The towers of the Mormon temple were casting a shadow over the downtown shopping center of Salt Lake City. The busy summer streets contained a mix of people—shopping tourists, irritated locals, begging homeless, and faithful Mormons—all passing by the gates to the centrally located temple gardens. After three years of living here, I hadn’t yet visited the Mormon temple.
It’s possible I had been avoiding this place. However, being interested in the history of it, my friend and I decided to take a tour. We were guided by a sweet, elderly Mormon couple. They were very kind and were quick to share about their faith when we asked. During the tour, the man shared about their faithfulness to the church, including all the ways they had served and obeyed for their entire lives (not out of arrogance, but with a demeanor of excitement and joy). Simply put, they were zealous for the mission of the Mormon Jesus. This couple was clearly on fire for God, but not the God of the Bible. And this is how I know: as the husband finished his testimony, he paused, looked at his wife, pulling her close with a side hug, and said with a deep and pensive sigh, “I just hope that, in the end, we have done enough.”
I felt the crushing weight of those words when they left his mouth. How does anyone know if they’ve done enough? I wanted to tell him that there’s no way to have assurance that you’ve done enough, but there is a way to have assurance that Christ is enough. It is possible to be zealous for a God who is not the real God (Romans 10:2–4). From this encounter, I learned that though Mormons believe that salvation comes from believing in Jesus, they do not believe that Jesus is enough.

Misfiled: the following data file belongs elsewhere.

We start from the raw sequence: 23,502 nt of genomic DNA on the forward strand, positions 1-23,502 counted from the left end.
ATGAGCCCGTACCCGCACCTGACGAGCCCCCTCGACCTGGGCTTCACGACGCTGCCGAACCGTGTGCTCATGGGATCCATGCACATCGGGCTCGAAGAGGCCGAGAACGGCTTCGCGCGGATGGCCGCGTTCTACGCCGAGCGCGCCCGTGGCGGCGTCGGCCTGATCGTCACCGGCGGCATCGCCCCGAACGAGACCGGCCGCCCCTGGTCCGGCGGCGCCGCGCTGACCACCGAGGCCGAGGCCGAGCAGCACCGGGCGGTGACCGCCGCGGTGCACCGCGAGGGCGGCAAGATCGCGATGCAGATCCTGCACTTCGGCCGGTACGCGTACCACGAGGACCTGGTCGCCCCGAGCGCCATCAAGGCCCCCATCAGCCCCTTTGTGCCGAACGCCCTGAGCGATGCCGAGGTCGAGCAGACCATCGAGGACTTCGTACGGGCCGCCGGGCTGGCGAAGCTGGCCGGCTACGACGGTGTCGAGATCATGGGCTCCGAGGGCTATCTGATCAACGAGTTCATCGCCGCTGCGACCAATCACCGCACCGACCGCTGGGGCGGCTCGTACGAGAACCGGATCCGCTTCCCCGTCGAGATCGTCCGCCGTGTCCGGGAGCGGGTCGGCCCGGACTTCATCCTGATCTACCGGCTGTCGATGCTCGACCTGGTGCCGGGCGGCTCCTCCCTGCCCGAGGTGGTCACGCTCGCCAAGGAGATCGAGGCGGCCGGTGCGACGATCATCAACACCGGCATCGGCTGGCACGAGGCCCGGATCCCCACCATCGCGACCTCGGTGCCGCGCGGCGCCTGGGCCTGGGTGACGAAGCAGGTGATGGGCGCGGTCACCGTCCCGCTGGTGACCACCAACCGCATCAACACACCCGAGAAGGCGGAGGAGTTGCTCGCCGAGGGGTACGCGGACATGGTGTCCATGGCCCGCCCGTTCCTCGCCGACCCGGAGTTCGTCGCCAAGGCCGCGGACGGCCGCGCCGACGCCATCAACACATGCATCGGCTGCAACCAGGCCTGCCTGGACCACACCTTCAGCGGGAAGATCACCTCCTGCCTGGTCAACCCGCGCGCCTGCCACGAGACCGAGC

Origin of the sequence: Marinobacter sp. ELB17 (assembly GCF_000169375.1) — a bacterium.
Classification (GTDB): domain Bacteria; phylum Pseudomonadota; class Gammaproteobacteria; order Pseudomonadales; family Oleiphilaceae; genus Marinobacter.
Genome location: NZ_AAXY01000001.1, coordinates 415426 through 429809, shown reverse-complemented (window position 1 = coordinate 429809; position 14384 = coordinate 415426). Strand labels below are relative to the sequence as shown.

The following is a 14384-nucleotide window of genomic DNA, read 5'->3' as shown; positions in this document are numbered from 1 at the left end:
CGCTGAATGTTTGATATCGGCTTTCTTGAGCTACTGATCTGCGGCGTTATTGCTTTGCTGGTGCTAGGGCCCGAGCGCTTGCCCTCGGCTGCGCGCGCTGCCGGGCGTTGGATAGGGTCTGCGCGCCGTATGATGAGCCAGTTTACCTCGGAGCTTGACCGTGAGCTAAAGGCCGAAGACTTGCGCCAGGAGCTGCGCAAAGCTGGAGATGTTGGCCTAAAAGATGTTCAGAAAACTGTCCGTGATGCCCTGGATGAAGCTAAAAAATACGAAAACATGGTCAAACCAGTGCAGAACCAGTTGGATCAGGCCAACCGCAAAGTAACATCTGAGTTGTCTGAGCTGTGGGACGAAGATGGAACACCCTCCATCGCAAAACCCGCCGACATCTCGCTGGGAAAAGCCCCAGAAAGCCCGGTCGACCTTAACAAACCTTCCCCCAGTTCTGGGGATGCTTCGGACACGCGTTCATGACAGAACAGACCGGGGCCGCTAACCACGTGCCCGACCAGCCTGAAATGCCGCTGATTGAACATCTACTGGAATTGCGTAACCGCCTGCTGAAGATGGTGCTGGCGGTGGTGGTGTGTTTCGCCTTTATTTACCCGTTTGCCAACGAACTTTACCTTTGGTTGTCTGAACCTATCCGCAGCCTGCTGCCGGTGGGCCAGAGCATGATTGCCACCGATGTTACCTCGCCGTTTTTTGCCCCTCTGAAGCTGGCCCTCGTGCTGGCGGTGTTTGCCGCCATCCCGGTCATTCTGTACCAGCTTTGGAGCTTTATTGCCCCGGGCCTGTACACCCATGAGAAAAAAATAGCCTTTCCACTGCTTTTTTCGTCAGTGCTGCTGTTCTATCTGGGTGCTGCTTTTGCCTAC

In order to be saved, Mormons must rely on their own righteousness.
Every city has its difficulties, and Salt Lake City is no different. The greatest need in this city is a spiritual need. On the surface, the city doesn’t seem like a dark place, but the false gospel of Mormonism makes it a very dark place for a Christian to live. Every day the spiritual warfare is real and at times can be very heavy. This is especially true for someone whose main goal and intention of being here is to share the true gospel. A Christian living in this context faces some difficulties, and I would like to highlight a few of these difficulties. However, living in Salt Lake City also brings blessings, and I would like to begin by highlighting one of them.
Testimonies of Grace
One summer God placed a dear friend in my life. Miray had grown up in the Mormon church and attended Brigham Young University for her first year of college. God had already been doing a work in her heart through a series of circumstances, but I met her about the time she really began reading her Bible for what it was—straightforward truth. And she found something she didn’t think she was going to find, namely, contradictions in her faith. Too many of them. She walked through a season of confusion, doubts, and questions. I got to see the transforming work of God’s Word in her life as she responded in faith (instead of fear) by searching for answers in the Bible. This impacted me and those around her as God caused us to lean heavily on His truth in the midst of this spiritual battle.